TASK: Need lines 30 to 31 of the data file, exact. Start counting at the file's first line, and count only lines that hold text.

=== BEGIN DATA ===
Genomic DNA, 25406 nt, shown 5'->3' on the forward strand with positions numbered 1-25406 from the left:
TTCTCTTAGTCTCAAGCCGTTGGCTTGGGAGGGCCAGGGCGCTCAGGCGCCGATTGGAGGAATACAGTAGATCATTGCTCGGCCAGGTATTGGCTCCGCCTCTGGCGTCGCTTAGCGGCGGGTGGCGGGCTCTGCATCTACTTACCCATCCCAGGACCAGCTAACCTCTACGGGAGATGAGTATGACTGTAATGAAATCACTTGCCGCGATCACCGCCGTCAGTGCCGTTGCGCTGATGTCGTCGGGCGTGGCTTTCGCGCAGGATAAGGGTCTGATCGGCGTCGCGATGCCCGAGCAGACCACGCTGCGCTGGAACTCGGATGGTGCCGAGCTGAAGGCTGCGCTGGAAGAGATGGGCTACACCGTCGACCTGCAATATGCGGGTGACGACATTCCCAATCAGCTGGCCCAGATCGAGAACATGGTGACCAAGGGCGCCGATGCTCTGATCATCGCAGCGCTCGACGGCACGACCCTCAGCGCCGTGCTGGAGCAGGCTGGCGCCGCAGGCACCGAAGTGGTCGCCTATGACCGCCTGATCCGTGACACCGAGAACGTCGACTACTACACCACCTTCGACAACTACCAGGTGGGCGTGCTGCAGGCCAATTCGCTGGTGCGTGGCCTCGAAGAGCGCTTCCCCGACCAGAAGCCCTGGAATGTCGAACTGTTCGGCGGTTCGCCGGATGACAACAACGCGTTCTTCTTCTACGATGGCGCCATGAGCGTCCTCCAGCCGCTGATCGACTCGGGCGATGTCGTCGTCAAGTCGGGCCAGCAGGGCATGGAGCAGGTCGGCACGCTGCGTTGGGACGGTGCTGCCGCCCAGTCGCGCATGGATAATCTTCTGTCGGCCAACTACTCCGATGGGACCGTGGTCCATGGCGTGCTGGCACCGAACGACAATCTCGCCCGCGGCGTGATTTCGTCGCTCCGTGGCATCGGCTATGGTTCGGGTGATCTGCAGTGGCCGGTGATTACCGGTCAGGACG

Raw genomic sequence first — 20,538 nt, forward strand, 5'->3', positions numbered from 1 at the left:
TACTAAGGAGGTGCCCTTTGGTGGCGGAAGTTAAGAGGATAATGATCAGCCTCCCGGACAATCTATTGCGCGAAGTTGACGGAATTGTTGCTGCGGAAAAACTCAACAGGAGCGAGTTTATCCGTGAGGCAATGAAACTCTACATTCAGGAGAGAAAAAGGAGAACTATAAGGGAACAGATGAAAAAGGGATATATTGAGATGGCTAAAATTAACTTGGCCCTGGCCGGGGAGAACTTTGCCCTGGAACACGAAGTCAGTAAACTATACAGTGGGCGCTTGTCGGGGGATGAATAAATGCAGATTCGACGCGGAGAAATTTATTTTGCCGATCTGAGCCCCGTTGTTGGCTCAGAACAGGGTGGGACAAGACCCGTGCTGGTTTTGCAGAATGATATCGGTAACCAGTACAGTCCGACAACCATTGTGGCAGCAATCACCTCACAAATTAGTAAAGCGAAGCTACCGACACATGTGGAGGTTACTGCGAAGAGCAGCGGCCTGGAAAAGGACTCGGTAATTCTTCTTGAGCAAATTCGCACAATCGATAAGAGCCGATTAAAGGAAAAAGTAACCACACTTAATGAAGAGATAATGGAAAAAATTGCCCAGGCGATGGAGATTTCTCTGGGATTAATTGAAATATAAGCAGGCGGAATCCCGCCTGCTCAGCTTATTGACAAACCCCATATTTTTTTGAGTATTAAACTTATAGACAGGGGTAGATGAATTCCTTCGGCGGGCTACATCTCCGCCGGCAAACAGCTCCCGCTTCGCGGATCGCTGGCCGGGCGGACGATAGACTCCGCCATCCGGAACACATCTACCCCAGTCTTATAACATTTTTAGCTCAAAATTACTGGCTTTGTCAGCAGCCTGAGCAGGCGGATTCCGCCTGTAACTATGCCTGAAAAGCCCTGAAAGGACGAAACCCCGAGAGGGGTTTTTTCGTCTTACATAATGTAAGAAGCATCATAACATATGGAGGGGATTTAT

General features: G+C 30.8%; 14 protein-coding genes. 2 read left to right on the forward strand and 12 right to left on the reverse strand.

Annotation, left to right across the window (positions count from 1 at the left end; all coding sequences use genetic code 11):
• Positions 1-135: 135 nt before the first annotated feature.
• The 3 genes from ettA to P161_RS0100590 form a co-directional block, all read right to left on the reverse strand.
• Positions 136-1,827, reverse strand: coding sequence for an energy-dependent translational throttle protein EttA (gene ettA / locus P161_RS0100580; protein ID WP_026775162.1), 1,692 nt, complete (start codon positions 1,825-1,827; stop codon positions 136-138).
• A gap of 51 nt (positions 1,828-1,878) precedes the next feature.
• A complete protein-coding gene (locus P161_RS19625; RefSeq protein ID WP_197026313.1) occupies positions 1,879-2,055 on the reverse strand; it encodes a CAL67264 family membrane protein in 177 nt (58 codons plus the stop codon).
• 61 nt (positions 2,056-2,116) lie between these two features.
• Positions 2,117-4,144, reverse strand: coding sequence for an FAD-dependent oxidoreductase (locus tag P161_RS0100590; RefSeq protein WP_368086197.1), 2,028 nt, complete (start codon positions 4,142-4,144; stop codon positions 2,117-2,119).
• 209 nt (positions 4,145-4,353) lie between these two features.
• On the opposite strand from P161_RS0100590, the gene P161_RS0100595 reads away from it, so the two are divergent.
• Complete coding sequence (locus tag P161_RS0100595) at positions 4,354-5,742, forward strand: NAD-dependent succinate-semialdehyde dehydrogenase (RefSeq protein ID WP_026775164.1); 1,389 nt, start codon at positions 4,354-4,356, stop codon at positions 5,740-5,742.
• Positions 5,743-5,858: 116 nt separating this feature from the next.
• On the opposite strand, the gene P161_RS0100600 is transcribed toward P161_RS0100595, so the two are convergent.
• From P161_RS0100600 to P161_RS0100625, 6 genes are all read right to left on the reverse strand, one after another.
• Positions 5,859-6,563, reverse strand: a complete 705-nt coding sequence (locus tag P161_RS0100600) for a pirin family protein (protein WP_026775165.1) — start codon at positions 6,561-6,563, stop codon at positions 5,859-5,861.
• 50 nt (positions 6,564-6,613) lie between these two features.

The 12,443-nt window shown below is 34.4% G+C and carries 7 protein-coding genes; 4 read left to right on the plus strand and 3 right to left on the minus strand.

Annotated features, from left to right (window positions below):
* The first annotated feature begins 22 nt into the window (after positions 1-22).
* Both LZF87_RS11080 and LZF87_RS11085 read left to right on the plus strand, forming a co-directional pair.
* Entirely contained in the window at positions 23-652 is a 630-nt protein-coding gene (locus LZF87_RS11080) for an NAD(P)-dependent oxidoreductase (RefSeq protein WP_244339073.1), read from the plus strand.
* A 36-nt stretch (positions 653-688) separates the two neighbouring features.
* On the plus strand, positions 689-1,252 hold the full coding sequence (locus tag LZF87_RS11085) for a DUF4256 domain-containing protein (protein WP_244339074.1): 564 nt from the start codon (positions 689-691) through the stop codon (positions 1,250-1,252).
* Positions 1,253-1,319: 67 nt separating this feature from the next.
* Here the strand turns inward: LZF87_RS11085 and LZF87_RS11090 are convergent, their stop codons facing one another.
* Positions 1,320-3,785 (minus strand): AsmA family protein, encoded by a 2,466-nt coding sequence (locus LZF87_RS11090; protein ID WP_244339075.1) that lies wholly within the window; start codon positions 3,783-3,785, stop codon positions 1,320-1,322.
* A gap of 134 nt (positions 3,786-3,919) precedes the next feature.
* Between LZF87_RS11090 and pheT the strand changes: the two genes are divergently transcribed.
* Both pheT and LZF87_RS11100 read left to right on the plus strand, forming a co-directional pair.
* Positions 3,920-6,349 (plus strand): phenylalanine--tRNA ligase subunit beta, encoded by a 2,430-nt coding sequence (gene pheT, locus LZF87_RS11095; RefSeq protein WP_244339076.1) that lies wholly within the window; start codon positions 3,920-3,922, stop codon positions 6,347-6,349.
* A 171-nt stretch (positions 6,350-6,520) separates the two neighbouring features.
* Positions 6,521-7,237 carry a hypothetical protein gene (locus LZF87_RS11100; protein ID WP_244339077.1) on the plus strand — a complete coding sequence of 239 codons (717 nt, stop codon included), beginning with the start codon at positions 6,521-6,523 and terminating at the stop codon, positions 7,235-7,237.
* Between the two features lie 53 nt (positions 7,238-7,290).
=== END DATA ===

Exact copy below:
* Here the strand turns inward: LZF87_RS11085 and LZF87_RS11090 are convergent, their stop codons facing one another.
* Positions 1,320-3,785 (minus strand): AsmA family protein, encoded by a 2,466-nt coding sequence (locus LZF87_RS11090; protein ID WP_244339075.1) that lies wholly within the window; start codon positions 3,783-3,785, stop codon positions 1,320-1,322.